Roger Stone gives up the game on Trump’s pardons

It's all right out in the open.

CREDIT: Photo by Joe Raedle/Getty Images
CREDIT: Photo by Joe Raedle/Getty Images

On Thursday, President Trump issued his sixth pardon. Each of them bypassed the standard vetting process, and a number of the underlying convictions stemmed from prosecutions conducted by his perceived political enemies, such as James Comey and Preet Bharara.

Trump’s most recent pardon was granted to Dinesh D’Souza, a conservative commentator and bigot who pleaded guilty in May 2014 to a campaign finance felony. In comments made to reporters and on Twitter, Trump indicated that he has little to no familiarity with the details of D’Souza’s case, but nonetheless believes he was “treated very unfairly.”

Trump’s pardons are widely interpreted as signals to former aides ensnared in investigations related to his campaign who are not known to be cooperating with investigators, such as Paul Manafort and Michael Cohen.

Advertisement

It wouldn’t be wise for Trump — currently under investigation for obstruction of justice — to admit as much publicly. But in an interview with The Washington Post, his longtime adviser, Roger Stone, said the quiet part very loudly.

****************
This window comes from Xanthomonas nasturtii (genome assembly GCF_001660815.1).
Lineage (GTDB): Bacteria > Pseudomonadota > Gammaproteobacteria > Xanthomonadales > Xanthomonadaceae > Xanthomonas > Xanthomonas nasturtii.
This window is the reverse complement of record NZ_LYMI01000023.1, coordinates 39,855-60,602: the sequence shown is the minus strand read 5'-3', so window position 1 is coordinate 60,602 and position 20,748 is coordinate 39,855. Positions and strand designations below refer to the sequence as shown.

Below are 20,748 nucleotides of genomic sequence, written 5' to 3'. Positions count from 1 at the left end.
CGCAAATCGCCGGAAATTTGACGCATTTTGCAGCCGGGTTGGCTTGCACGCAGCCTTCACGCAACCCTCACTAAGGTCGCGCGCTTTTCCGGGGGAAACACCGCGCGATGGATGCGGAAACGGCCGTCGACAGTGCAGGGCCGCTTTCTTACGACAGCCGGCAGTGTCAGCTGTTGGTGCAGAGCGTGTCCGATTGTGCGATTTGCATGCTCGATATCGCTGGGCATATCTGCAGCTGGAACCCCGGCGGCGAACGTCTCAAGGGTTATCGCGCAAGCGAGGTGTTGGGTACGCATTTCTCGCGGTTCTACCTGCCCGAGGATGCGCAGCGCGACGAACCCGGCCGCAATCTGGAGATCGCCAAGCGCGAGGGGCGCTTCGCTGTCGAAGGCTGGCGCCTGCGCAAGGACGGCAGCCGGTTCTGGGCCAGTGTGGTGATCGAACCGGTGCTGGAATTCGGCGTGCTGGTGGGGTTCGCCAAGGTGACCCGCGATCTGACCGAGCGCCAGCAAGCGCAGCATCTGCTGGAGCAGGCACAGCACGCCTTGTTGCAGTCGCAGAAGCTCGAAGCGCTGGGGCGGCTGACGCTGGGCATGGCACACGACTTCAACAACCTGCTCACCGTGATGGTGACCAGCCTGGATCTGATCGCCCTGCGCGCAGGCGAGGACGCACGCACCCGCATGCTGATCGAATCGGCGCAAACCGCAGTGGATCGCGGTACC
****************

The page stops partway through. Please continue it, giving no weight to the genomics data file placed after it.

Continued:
“It has to be a signal to Mike Flynn and Paul Manafort and even Robert S. Mueller III: Indict people for crimes that don’t pertain to Russian collusion and this is what could happen,” Stone said. “The special counsel has awesome powers, as you know, but the president has even more awesome powers.”

Trump’s pardons also serve as a signal to Stone himself. As ThinkProgress detailed last week, emails recently obtained by The Wall Street Journal indicate that Stone withheld key documents from the House Intelligence Committee pertaining to his campaign communications about WikiLeaks.

CNN recently reported that Mueller is investigating Stone’s finances. Stone responded to the report with a defiant statement that vows, “I have no intention of being silenced or turning my back on President Trump.”

Advertisement

In the wake of D’Souza’s pardon, Stone has more reason than ever to think he’ll be rewarded by Trump if he doesn’t.